Headlines for Wednesday:
|A||X||@0800 Call CIC about temporary resident visa, confirm that it's only needed for reentry|
|A||X||@0930-1625 Young Drivers|
|A||X||Paginate thesis, check for typos|
|A||X||Complete background check form|
Neil wanted to follow up on my post last 2008.08.12 about fitness landscapes and life, so here it is:
Imagine that a bumpy surface is in front of you, like a model of a group of mountains. Your task is to find the highest point on this surface. However, you can't see anything—you can only touch it with one finger.
By putting your finger anywhere and following the slope up slowly, taking little steps, you'll be sure to find some peak. But is it the highest point? There could be another, higher mountain a little further off. You may have to start again and trace up a different mountain. Jumping far away increases your chances of ending up at a different, possibly higher mountain. You might start out initially lower, but you might work your way up higher (or not).
No, I don't casually think about local and global maximums. I got prompted by a book called "More Than You Know: Financial Wisdom in Unconventional Places." Chapter 19 talks about fitness landscapes and how companies can evolve.
So I was thinking about fitness landscapes and business insights when a personal issue came to the fore. As I tried to sort it out, I found myself sketching a graph showing one of the reasons I had for making a certain difficult decision. I realized that although some people thought my decision was a step down from my "potential", I made that decision because I felt there was a higher peak somewhere. (And *I* thought it was actually a step up, or at least sideways, but that's beside the point...)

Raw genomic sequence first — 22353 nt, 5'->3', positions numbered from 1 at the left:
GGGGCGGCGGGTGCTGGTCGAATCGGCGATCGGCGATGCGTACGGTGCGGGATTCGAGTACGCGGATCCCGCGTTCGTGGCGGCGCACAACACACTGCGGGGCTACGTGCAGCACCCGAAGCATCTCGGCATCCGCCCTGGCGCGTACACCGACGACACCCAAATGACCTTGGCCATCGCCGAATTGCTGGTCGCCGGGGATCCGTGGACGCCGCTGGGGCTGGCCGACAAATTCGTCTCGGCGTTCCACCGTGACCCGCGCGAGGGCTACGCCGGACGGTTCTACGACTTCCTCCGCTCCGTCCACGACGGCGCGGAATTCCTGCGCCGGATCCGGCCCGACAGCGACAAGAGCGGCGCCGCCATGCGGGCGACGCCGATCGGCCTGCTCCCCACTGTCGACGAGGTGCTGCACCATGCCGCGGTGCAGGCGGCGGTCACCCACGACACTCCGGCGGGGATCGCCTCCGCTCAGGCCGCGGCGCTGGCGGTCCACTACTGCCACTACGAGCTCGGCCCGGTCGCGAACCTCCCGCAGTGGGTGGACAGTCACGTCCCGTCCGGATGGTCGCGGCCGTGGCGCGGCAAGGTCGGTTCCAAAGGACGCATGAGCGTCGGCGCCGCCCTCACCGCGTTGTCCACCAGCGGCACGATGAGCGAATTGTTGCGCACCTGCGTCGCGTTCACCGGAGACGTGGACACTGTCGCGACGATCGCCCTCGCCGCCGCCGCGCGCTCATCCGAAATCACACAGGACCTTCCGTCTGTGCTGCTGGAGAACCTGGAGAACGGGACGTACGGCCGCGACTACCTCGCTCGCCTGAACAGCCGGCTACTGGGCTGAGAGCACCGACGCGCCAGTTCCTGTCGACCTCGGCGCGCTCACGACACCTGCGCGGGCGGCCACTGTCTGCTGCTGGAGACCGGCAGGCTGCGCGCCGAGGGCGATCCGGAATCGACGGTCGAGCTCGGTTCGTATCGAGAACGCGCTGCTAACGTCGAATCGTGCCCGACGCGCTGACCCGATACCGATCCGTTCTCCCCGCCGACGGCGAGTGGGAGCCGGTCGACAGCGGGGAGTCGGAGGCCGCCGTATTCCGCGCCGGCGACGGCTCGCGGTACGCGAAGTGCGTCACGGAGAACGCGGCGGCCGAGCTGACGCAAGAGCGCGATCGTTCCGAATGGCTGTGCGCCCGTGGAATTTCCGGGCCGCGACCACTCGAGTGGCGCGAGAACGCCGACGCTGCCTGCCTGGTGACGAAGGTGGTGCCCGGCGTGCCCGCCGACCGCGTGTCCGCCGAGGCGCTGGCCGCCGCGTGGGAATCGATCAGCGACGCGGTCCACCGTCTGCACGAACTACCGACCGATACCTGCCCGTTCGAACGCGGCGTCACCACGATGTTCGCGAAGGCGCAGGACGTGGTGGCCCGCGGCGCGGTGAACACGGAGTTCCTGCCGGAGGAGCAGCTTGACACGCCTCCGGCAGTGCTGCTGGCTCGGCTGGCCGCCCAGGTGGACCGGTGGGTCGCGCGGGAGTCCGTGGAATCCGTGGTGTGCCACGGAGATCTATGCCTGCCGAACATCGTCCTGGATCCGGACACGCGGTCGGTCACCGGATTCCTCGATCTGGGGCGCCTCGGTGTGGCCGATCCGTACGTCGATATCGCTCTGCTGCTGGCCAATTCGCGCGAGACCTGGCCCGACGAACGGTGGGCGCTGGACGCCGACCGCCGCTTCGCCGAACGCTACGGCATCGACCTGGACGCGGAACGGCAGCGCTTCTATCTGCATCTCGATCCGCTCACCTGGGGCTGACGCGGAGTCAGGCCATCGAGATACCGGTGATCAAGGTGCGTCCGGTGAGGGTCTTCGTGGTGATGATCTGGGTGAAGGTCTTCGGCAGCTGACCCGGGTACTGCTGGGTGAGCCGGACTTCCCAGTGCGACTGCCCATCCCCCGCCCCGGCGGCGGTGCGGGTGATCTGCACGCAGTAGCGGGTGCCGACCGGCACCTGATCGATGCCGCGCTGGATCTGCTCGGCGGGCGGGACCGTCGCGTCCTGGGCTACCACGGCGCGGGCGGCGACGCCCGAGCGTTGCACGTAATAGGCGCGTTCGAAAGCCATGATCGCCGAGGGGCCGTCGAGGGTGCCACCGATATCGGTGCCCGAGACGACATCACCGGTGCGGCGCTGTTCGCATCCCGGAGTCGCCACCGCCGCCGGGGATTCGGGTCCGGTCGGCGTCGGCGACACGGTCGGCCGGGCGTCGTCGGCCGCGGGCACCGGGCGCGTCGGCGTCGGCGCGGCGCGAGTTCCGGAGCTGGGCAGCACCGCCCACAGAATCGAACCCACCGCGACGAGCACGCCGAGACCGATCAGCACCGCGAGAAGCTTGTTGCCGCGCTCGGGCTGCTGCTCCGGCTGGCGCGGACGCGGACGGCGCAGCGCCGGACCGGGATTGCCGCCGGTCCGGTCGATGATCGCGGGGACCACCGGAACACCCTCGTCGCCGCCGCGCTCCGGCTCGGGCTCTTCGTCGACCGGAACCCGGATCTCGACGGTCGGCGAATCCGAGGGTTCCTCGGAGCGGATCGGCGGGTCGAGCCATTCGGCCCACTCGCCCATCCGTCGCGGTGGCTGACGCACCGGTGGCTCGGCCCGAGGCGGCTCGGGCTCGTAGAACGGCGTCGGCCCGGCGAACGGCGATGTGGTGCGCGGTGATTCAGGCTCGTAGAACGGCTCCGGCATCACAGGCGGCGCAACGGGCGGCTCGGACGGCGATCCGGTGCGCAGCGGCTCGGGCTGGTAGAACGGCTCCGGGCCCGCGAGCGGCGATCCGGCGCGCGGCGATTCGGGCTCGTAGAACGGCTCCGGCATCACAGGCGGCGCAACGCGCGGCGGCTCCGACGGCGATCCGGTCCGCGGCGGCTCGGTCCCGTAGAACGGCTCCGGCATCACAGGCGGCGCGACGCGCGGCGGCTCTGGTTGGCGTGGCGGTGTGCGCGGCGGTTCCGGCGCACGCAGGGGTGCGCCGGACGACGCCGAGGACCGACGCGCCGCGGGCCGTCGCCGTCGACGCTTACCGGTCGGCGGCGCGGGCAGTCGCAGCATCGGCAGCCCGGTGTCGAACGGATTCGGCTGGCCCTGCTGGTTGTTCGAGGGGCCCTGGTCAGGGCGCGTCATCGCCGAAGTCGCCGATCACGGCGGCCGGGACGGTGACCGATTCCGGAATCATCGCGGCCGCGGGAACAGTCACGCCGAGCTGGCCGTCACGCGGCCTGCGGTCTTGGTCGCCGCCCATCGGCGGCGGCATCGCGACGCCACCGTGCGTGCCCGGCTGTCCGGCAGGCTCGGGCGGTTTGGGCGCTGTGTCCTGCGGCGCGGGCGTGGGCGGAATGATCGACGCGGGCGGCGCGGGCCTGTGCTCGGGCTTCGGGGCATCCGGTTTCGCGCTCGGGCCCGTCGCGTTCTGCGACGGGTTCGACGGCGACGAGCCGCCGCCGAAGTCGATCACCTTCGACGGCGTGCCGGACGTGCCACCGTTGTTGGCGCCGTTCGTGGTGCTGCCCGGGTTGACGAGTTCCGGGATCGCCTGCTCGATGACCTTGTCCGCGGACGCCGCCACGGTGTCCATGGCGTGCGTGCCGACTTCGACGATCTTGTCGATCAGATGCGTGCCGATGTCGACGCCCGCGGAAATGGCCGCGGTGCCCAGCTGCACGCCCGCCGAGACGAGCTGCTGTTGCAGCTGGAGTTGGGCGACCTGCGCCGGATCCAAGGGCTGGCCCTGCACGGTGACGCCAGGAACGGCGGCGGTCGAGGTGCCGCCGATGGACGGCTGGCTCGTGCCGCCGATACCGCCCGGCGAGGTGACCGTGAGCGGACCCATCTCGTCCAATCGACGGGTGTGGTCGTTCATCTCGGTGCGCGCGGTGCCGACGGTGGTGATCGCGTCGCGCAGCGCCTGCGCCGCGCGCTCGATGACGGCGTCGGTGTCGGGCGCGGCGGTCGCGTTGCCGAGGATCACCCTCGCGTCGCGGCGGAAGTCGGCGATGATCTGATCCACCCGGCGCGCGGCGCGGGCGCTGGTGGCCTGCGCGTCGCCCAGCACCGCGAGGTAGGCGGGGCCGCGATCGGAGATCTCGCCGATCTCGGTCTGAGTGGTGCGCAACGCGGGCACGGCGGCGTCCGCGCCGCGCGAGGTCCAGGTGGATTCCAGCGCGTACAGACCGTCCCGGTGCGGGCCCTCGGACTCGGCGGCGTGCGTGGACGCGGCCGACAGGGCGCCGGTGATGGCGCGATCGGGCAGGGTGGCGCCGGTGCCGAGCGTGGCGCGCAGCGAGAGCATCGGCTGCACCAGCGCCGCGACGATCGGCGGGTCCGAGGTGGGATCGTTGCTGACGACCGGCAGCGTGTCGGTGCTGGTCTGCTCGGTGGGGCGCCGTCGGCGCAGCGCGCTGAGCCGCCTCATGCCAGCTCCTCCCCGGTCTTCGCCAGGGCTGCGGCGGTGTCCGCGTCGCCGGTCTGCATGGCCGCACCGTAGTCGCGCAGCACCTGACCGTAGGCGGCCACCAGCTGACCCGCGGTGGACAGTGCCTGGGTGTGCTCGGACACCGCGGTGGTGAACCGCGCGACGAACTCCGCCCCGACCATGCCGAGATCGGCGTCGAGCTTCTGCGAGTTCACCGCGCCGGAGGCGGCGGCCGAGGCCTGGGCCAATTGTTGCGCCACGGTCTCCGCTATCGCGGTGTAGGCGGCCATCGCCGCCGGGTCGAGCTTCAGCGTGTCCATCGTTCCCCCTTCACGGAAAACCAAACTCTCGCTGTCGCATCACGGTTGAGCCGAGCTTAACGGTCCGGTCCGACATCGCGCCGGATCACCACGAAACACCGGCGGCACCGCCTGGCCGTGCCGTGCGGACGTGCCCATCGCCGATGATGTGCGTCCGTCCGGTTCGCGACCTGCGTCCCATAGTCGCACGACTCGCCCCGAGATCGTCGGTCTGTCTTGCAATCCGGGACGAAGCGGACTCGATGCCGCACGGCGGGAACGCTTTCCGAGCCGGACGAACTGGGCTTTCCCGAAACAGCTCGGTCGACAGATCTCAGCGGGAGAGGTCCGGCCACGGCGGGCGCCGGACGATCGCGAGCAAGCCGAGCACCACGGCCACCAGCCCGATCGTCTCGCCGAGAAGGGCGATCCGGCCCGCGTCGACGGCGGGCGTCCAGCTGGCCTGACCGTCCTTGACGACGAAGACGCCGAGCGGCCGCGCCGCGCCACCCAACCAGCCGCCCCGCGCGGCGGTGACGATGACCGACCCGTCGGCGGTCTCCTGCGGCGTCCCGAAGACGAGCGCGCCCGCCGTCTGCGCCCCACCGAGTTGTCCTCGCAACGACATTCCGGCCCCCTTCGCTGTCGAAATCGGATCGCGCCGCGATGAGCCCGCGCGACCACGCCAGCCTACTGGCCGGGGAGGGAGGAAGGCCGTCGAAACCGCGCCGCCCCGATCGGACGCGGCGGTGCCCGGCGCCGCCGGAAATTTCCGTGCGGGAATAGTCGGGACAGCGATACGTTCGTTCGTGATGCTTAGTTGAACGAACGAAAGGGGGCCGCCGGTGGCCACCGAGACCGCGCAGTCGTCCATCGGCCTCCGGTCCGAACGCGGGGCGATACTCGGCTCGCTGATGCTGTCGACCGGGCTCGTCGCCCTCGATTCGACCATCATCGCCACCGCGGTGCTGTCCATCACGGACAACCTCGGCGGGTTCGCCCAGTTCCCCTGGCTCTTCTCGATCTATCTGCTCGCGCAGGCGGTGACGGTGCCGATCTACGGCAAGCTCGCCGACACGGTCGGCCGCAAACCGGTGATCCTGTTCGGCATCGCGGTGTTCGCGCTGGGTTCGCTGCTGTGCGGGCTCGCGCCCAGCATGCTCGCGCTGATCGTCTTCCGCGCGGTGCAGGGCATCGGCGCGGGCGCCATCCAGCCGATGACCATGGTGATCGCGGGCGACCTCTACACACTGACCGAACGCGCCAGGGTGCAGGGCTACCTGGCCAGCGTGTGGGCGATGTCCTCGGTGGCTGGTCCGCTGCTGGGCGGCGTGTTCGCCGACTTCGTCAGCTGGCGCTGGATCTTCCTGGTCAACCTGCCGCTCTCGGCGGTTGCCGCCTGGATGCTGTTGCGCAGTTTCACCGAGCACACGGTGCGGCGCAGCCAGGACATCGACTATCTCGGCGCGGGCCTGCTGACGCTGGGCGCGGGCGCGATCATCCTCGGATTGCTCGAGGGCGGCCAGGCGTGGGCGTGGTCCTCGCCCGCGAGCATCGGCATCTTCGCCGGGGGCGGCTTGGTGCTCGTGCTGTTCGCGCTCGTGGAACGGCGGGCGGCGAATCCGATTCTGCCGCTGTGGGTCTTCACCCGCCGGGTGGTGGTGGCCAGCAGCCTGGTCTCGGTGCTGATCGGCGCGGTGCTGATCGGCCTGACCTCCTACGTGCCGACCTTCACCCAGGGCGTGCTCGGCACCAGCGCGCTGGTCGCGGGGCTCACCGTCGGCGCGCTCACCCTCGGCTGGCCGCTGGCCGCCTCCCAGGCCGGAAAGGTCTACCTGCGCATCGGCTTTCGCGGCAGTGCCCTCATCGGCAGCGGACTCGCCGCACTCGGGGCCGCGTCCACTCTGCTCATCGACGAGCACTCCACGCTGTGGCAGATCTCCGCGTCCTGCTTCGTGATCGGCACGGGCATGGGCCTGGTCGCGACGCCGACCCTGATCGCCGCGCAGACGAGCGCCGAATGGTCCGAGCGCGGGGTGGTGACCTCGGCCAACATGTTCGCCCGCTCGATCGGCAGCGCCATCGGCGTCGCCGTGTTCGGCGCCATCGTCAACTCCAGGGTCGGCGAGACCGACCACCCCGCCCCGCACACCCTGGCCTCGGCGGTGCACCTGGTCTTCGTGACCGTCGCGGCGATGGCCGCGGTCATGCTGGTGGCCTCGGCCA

Life is a little like a fitness landscape, isn't it? You can make little changes that make your life better and better (or worse and worse, if you're not paying attention to where you're going). However, you can only get so far with those little changes. Sometimes bigger changes are needed. Sometimes you need to hike down one slope in order to go up another. And even if you make a mistake and the other mountain isn't as high as the one you were on, maybe the exercise will be good for you anyway!
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